Science.gov (United States)

    Mikami, Hiroshi; Kuwahara, Go; Nakamura, Nobuyuki; Yamato, Masayuki; Tanaka, Masatoshi; Kodama, Shohta

    2012-05-01

    We fabricated novel tissue engineered urethral grafts using autologously harvested oral cells. We report their viability in a canine model. Oral tissues were harvested by punch biopsy and divided into mucosal and muscle sections. Epithelial cells from mucosal sections were cultured as epithelial cell sheets. Simultaneously muscle derived cells were seeded on collagen mesh matrices to form muscle cell sheets. At 2 weeks the sheets were joined and tubularized to form 2-layer tissue engineered urethras, which were autologously grafted to surgically induced urethral defects in 10 dogs in the experimental group. Tissue engineered grafts were not applied to the induced urethral defect in control dogs. The dogs were followed 12 weeks postoperatively. Urethrogram and histological examination were done to evaluate the grafting outcome. We successfully fabricated 2-layer tissue engineered urethras in vitro and transplanted them in dogs in the experimental group. The 12-week complication-free rate was significantly higher in the experimental group than in controls. Urethrogram confirmed urethral patency without stricture in the complication-free group at 12 weeks. Histologically urethras in the transplant group showed a stratified epithelial layer overlying well differentiated submucosa. In contrast, urethras in controls showed severe fibrosis without epithelial layer formation. Two-layer tissue engineered urethras were engineered using cells harvested by minimally invasive oral punch biopsy. Results suggest that this technique can encourage regeneration of a functional urethra. Copyright © 2012 American Urological Association Education and Research, Inc. Published by Elsevier Inc. All rights reserved.

  1. Development of an interstitial cystitis risk score for bladder permeability

    Science.gov (United States)

    Lamb, Laura E.; Janicki, Joseph J.; Bartolone, Sarah N.; Peters, Kenneth M.

    2017-01-01

    Background Interstitial cystitis/bladder pain syndrome (IC) is a multifactorial syndrome of severe pelvic and genitalia pain and compromised urinary function; a subset of IC patients present with Hunner’s lesions or ulcers on their bladder walls (UIC). UIC is diagnosed by cystoscopy, which may be quite painful. The objective of this study was to determine if a calculated Bladder Permeability Defect Risk Score (BP-RS) based on non-invasive urinary cytokines could discriminate UIC patients from controls and IC patients without Hunner’s ulcers. Methods A national crowdsourcing effort targeted IC patients and age-matched controls to provide urine samples. Urinary cytokine levels for GRO, IL-6, and IL-8 were determined using a Luminex assay. Results We collected 448 urine samples from 46 states consisting of 153 IC patients (147 female, 6 male), of which 54 UIC patients (50 females, 4 male), 159 female controls, and 136 male controls. A defined BP-RS was calculated to classify UIC, or a bladder permeability defect etiology, with 89% validity. Conclusions The BP-RS Score quantifies UIC risk, indicative of a bladder permeability defect etiology in a subset of IC patients. The Bladder Permeability Defect Risk Score is the first validated urine biomarker assay for interstitial cystitis/bladder pain syndrome. PMID:29088231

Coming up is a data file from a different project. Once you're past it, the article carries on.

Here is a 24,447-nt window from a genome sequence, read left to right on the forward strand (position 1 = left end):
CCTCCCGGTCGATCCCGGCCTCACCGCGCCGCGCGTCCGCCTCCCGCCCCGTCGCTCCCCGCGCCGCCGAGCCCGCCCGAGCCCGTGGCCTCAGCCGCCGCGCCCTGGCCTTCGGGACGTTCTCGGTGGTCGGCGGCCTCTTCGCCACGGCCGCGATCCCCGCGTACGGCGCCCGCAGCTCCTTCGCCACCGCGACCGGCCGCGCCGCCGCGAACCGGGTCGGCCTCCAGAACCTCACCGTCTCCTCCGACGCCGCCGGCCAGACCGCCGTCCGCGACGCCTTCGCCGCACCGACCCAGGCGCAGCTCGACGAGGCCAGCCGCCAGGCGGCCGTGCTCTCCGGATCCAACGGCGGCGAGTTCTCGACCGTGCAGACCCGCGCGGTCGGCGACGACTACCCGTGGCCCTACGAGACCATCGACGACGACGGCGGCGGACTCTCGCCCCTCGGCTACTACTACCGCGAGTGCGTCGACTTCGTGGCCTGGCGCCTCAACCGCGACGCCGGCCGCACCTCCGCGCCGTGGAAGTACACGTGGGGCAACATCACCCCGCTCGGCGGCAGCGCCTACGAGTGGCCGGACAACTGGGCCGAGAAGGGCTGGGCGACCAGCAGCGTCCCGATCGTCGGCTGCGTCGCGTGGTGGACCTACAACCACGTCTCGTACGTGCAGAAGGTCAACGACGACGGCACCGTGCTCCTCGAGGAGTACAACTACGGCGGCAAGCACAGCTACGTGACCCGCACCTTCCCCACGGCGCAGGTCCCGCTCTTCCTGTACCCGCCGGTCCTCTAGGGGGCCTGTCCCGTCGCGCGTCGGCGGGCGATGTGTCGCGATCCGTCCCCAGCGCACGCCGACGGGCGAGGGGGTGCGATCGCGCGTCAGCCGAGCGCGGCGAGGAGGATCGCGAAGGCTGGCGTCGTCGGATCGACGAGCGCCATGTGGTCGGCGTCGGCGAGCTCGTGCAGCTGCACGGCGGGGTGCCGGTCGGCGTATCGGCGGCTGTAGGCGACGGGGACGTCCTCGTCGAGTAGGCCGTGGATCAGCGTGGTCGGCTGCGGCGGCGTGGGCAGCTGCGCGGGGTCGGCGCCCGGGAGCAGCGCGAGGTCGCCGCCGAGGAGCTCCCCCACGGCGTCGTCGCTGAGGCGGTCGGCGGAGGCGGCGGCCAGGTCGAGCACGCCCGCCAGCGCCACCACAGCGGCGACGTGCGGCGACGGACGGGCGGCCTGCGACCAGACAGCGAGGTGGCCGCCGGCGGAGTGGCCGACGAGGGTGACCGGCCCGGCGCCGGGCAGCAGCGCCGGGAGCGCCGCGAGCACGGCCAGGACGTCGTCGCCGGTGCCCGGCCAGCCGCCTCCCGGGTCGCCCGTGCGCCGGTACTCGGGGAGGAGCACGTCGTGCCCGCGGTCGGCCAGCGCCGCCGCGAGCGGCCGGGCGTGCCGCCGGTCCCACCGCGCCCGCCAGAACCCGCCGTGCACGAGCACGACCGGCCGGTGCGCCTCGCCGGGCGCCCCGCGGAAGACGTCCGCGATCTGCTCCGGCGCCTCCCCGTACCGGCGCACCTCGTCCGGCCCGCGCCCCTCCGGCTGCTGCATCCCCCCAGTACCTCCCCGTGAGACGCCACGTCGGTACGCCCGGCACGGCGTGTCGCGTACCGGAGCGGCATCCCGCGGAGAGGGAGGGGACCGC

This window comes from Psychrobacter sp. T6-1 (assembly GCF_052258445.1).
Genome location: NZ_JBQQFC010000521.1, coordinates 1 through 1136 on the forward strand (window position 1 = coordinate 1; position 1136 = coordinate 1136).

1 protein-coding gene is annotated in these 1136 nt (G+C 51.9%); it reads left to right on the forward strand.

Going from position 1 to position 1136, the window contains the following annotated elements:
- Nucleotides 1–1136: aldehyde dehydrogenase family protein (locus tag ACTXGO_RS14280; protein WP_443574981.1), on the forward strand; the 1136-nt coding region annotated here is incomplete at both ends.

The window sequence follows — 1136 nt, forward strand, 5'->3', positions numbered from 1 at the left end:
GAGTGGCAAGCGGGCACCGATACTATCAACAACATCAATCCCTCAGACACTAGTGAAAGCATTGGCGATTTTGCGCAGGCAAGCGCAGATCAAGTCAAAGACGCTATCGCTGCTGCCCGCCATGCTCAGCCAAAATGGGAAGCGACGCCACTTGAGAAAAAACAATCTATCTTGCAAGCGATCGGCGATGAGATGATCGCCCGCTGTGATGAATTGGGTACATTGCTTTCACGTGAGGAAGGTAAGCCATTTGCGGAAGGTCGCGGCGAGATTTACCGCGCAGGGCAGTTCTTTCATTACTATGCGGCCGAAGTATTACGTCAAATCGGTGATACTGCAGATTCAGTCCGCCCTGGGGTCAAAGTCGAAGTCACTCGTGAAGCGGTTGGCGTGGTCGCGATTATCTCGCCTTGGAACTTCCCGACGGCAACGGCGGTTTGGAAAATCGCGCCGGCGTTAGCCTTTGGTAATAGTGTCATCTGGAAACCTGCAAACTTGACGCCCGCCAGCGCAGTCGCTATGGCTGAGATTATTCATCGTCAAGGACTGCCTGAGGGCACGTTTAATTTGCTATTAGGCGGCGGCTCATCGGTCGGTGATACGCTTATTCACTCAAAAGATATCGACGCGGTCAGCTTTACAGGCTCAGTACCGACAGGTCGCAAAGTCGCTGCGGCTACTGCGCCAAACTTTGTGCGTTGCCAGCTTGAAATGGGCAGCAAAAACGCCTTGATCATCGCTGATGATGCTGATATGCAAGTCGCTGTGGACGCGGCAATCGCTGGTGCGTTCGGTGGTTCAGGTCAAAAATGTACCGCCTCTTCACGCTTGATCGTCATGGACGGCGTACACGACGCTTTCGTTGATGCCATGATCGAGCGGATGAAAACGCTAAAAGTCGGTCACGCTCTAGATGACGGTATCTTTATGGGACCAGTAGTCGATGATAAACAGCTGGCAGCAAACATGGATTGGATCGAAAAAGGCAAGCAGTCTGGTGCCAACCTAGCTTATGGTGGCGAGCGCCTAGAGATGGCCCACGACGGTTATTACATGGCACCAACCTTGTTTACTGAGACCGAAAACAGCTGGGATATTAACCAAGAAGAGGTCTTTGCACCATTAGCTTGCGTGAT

2. Development of an interstitial cystitis risk score for bladder permeability.

    Science.gov (United States)

    Lamb, Laura E; Janicki, Joseph J; Bartolone, Sarah N; Peters, Kenneth M; Chancellor, Michael B

    2017-01-01

    Interstitial cystitis/bladder pain syndrome (IC) is a multifactorial syndrome of severe pelvic and genitalia pain and compromised urinary function; a subset of IC patients present with Hunner's lesions or ulcers on their bladder walls (UIC). UIC is diagnosed by cystoscopy, which may be quite painful. The objective of this study was to determine if a calculated Bladder Permeability Defect Risk Score (BP-RS) based on non-invasive urinary cytokines could discriminate UIC patients from controls and IC patients without Hunner's ulcers. A national crowdsourcing effort targeted IC patients and age-matched controls to provide urine samples. Urinary cytokine levels for GRO, IL-6, and IL-8 were determined using a Luminex assay. We collected 448 urine samples from 46 states consisting of 153 IC patients (147 female, 6 male), of which 54 UIC patients (50 females, 4 male), 159 female controls, and 136 male controls. A defined BP-RS was calculated to classify UIC, or a bladder permeability defect etiology, with 89% validity. The BP-RS Score quantifies UIC risk, indicative of a bladder permeability defect etiology in a subset of IC patients. The Bladder Permeability Defect Risk Score is the first validated urine biomarker assay for interstitial cystitis/bladder pain syndrome.

  3. Development of an interstitial cystitis risk score for bladder permeability.

    Directory of Open Access Journals (Sweden)

    Laura E Lamb

    Full Text Available Interstitial cystitis/bladder pain syndrome (IC is a multifactorial syndrome of severe pelvic and genitalia pain and compromised urinary function; a subset of IC patients present with Hunner's lesions or ulcers on their bladder walls (UIC. UIC is diagnosed by cystoscopy, which may be quite painful. The objective of this study was to determine if a calculated Bladder Permeability Defect Risk Score (BP-RS based on non-invasive urinary cytokines could discriminate UIC patients from controls and IC patients without Hunner's ulcers.A national crowdsourcing effort targeted IC patients and age-matched controls to provide urine samples. Urinary cytokine levels for GRO, IL-6, and IL-8 were determined using a Luminex assay.We collected 448 urine samples from 46 states consisting of 153 IC patients (147 female, 6 male, of which 54 UIC patients (50 females, 4 male, 159 female controls, and 136 male controls. A defined BP-RS was calculated to classify UIC, or a bladder permeability defect etiology, with 89% validity.The BP-RS Score quantifies UIC risk, indicative of a bladder permeability defect etiology in a subset of IC patients. The Bladder Permeability Defect Risk Score is the first validated urine biomarker assay for interstitial cystitis/bladder pain syndrome.